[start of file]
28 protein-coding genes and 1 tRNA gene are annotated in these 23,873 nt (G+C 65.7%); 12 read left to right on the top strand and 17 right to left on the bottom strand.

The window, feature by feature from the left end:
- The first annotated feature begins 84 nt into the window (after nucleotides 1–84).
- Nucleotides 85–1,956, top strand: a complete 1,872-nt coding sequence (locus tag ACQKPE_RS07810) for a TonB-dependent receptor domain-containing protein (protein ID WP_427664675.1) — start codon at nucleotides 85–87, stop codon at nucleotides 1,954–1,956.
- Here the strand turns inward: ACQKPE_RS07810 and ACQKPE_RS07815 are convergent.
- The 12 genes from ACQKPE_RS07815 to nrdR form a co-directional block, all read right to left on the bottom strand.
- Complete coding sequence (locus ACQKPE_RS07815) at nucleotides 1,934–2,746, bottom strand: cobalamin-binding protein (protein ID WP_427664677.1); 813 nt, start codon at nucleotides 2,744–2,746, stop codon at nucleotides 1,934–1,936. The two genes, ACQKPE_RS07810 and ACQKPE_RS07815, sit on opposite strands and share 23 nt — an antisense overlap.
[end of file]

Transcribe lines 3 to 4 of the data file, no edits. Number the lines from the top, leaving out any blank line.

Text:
- The first annotated feature begins 84 nt into the window (after nucleotides 1–84).
- Nucleotides 85–1,956, top strand: a complete 1,872-nt coding sequence (locus tag ACQKPE_RS07810) for a TonB-dependent receptor domain-containing protein (protein ID WP_427664675.1) — start codon at nucleotides 85–87, stop codon at nucleotides 1,954–1,956.